Here’s his note:
I’m a Police Officer in Baltimore City. I am originally from Wilkes-Barre, and I am a fan of your organization and Pit Bulls. Today I received a call while on duty about a vicious dog chasing kids.
Going on my own approach, being a dog lover, I got out of my car and called the “vicious dog” over to me.
The dog came over with it’s tail between it’s legs and panting. I grabbed my water bottle and the dog sat down next to me and began licking my pants. I started giving the dog water. I brought the dog over and waited for the pound to show up.
My partner was not a fan of dogs and was startled by my approach. I suggested to him that this dog cannot be put down, and should be taken to a shelter. We took it upon ourselves to take the dog to the shelter, and transported it in the back seat in the back of our patrol car.
Then I decided that I wanted to keep the dog, and spoke to the shelter about the steps to take to adopt it. The dog was originally kept outside and was filthy, and now it just might have a new home…”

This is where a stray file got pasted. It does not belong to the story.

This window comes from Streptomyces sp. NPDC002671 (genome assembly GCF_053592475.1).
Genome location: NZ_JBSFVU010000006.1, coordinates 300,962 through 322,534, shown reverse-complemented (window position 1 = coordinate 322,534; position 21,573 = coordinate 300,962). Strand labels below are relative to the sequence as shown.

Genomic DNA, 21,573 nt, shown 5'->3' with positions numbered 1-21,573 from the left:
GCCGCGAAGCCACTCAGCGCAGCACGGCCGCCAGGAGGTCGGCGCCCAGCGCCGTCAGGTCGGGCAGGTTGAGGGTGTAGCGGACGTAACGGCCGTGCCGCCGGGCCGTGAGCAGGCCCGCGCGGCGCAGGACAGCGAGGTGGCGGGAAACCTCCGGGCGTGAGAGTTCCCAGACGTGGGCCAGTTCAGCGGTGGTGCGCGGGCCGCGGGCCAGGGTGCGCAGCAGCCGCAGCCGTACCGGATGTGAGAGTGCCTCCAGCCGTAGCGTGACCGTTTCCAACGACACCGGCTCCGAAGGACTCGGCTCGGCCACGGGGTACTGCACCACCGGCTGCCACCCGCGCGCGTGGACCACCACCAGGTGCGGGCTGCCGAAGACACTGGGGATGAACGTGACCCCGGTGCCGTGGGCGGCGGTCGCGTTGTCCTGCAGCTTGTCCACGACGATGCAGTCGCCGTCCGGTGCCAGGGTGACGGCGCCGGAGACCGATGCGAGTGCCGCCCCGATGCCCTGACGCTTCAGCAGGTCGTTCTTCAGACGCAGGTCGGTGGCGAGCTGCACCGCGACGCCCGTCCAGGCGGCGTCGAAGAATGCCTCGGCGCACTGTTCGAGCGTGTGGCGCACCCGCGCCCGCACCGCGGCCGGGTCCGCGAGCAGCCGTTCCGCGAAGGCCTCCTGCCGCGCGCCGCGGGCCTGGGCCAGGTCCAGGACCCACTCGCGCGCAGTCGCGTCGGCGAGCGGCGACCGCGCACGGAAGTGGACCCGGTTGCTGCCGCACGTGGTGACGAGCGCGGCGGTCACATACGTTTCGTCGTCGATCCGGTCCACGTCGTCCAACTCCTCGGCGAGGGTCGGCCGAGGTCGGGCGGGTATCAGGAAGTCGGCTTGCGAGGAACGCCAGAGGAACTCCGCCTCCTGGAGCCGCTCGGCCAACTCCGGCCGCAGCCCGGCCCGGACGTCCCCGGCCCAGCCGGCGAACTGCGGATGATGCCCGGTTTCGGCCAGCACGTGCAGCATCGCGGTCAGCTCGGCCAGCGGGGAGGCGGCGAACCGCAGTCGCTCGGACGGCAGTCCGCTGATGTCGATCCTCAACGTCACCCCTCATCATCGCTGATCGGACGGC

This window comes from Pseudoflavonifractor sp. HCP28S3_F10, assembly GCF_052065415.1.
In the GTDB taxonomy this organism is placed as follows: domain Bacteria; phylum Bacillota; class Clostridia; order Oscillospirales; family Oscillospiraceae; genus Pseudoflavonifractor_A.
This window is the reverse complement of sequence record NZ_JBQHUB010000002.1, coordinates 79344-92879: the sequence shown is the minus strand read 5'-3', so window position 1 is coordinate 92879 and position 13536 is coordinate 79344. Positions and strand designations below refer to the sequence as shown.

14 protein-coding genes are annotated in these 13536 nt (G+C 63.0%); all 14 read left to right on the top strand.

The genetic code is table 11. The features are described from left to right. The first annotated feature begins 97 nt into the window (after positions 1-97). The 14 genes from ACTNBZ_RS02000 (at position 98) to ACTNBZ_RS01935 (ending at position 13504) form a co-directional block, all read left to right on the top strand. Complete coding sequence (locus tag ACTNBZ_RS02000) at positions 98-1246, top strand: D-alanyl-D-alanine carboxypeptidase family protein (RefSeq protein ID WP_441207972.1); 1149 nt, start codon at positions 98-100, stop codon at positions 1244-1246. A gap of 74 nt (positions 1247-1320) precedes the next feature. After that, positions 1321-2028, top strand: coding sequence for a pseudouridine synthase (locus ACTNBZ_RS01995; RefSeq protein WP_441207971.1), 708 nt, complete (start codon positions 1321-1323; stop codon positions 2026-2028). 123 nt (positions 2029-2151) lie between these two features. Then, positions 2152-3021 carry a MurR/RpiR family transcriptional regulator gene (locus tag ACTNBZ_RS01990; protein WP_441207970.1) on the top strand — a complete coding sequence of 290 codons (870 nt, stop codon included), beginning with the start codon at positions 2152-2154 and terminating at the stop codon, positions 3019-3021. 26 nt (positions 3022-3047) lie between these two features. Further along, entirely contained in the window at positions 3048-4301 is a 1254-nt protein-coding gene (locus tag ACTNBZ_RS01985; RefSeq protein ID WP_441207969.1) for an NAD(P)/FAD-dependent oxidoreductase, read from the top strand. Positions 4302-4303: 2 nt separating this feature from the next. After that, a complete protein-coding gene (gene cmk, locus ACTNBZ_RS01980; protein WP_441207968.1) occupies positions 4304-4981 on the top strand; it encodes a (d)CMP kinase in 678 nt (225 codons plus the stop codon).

That new home was with Waskiewicz, where the pit bull, now named Bo, resides with his other dogs.
His act drew praise from Modified K9, and lots of commenters.
“Instead of assuming the dog to be vicious and shoot it dead, (as we see so many times before) he analyzes the situation, and sees a nervous dog that needs help,” the blog post reads. “Instead of letting animal control pick up the dog, and let it disappear, or be put down, he personally takes it to a shelter, IN HIS CRUISER!!! Finally, he offers the pup a new forever home!”
We couldn’t agree more: Dan is the man.
(Photos: Dan Waskiewicz, via ModifiedK9)
Posted by jwoestendiek July 18th, 2012 under Muttsblog.
Tags: account, adopted, animals, baltimore, blog, call, city, dan waskiewicz, dogs, image, law enforcement, modified k9, modifiedk9, note, officer, perceptions, pets, pit bull, pit bulls, pitbulls, police, rescue, shelters, stereotypes, vicious, vicious dog
Rose Lakey, the Missouri woman who called 911 when her Great Dane collapsed on Easter Sunday, paid a $100 fine this week for what authorities said was a misuse of the emergency number.
Lakey, of O’Fallon, referred to her dog Oreo as her “daughter” on the phone, leading emergency workers to assume they were rushing to save a human.